Contending with horses

“If you have run with the footmen, and they have wearied you, then how can you contend with horses? And if in the land of peace, in which you trusted, they wearied you, then how will you do in the floodplain of the Jordan?” (Jeremiah 12:5-6 NKJV).

Complaints are universal. Every generation compares its experiences with those who come after it, sure that the things of previous times were much harder than those of the present. The weather was harsher, conditions were much more difficult, and accomplishments were won at far greater effort. In many cases those comparisons are not without truth.

When I travel to other lands and cultures I try to recognize that as long as that airplane ride seems, and as daunting as the conditions are that I face, they pale in comparison to those dealt with fifty or a hundred years ago.

I go to the other side of the world in mere hours – pioneer missionaries of the nineteenth and early twentieth centuries required weeks or months to make the same journey. We complain of shortages of electricity and the lack of soft beds and cushioned chairs. They risked their lives to take the gospel to lawless and savage areas. Yes, today’s evangelists may face difficulties, but others have been subjected to far greater.

The prophet Jeremiah complained to God about the evil conditions he was facing. “Why does the way of the wicked prosper? Why are those happy who deal so treacherously” (Jeremiah 12:1)? God’s answer to him was simple and direct (see Jeremiah 12:5-6 quoted above). It was in effect, “If you think you have it hard now, just wait!” Things can always be worse, and often are. Before we complain, let us consider carefully just what our situation is, and how things could deteriorate even more.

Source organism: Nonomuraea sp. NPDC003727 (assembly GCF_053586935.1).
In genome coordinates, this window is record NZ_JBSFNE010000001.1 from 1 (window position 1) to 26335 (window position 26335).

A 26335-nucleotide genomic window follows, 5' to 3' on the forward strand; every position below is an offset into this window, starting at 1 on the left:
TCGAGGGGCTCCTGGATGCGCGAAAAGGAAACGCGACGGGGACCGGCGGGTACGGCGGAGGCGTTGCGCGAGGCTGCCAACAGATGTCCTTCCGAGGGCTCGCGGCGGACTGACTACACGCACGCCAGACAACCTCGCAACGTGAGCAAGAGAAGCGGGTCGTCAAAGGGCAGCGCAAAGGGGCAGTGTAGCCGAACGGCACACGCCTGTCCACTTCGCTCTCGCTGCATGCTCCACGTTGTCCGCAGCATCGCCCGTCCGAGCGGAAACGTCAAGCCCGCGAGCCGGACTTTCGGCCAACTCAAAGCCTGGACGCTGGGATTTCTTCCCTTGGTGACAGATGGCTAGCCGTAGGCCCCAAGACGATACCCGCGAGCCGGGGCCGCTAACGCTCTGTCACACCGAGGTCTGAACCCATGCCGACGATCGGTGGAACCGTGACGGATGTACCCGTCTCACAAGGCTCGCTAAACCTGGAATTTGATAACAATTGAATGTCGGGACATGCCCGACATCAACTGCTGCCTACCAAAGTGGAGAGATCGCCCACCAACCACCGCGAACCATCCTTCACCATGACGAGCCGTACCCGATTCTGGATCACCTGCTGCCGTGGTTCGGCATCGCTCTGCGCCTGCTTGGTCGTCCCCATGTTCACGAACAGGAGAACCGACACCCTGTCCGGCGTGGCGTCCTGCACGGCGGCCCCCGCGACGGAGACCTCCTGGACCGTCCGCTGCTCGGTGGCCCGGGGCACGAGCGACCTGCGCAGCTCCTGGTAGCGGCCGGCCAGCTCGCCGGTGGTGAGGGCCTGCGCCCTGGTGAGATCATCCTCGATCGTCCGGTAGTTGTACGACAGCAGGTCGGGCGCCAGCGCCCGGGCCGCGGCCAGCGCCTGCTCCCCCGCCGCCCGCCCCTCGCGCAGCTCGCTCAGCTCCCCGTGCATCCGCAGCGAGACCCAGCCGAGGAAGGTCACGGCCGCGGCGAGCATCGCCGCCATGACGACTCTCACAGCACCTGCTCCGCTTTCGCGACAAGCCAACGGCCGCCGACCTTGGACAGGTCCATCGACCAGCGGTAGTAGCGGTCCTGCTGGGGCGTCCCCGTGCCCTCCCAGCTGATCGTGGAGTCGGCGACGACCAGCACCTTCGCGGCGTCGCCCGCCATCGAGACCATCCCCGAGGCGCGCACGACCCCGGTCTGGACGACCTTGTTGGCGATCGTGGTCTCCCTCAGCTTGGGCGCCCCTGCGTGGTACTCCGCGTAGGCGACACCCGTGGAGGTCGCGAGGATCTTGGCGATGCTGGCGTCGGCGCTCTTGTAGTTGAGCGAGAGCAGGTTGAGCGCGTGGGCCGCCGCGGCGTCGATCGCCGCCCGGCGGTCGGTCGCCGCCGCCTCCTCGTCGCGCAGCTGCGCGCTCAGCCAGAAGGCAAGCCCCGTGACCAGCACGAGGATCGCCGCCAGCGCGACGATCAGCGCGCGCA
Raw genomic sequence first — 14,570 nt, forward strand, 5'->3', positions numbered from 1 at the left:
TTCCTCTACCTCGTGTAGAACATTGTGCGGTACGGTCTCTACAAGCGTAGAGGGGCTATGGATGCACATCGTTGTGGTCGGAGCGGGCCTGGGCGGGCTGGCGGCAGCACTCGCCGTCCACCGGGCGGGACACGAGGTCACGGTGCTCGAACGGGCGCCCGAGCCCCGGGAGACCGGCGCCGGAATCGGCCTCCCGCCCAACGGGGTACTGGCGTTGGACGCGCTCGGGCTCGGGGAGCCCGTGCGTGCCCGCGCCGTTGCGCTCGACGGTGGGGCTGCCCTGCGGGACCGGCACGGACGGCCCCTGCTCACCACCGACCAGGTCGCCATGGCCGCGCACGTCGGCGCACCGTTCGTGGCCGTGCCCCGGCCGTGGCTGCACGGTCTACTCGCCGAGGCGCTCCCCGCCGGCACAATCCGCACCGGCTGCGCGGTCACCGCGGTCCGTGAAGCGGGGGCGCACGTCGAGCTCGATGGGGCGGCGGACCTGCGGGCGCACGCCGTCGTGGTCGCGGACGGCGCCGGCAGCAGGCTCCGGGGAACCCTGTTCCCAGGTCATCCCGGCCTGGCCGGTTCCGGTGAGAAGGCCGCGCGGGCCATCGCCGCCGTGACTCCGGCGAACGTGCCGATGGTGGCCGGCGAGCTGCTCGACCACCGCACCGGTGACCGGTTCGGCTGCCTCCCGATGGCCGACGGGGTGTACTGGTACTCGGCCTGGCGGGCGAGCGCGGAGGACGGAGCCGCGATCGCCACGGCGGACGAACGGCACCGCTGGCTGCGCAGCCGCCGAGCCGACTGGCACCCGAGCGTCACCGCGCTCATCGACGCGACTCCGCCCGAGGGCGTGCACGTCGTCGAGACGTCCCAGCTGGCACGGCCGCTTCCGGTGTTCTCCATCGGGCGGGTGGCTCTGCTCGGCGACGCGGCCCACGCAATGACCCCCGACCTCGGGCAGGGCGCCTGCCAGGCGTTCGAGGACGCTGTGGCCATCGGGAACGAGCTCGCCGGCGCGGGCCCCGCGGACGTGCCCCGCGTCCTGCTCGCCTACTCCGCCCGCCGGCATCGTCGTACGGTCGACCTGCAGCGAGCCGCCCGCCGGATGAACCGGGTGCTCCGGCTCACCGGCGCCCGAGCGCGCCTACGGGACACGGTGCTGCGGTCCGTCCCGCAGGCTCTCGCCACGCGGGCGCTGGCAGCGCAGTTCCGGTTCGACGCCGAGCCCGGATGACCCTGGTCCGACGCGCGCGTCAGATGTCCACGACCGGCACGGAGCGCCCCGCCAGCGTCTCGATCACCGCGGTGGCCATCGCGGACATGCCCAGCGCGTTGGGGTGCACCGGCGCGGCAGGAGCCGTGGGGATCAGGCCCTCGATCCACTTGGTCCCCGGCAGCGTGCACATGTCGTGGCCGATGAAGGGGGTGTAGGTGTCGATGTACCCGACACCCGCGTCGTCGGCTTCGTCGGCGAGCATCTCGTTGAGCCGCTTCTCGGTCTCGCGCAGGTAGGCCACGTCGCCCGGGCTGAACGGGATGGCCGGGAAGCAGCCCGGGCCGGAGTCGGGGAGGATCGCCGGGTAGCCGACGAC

God was not chastening Jeremiah or shaming him by reminding him that the forces he was facing were not the worst that might be found. Rather he was encouraging the prophet. When we realize that things might get worse for us, we should also recognize that it is by God’s grace that they are not already so. Jeremiah was serving under God’s protective care so that those who opposed him were limited in the harm they could do. We also enjoy the same protection.

I always appreciate the prayers that give thanks to God for the blessings we enjoy in this age of prosperity and technological bounty. Our food, comfort, travel conveniences, medical care, and so much more dwarf anything available just decades ago. We could have been born at any age and anywhere on earth. God has placed us here and blessed us abundantly.

In the presence of such abundance, our trivial complaints and problems seem out of place. Better that we learn to say like the Apostle, “I have learned in whatever state I am, therein to be content” (Philippians 4:11).

Every challenge we face prepares us for the next one, which may indeed be more difficult. Every hardship strengthens us (Hebrews 12:11). In all that we do God is with us. Today we run with the infantry; tomorrow, with God’s help, we may outpace horses.

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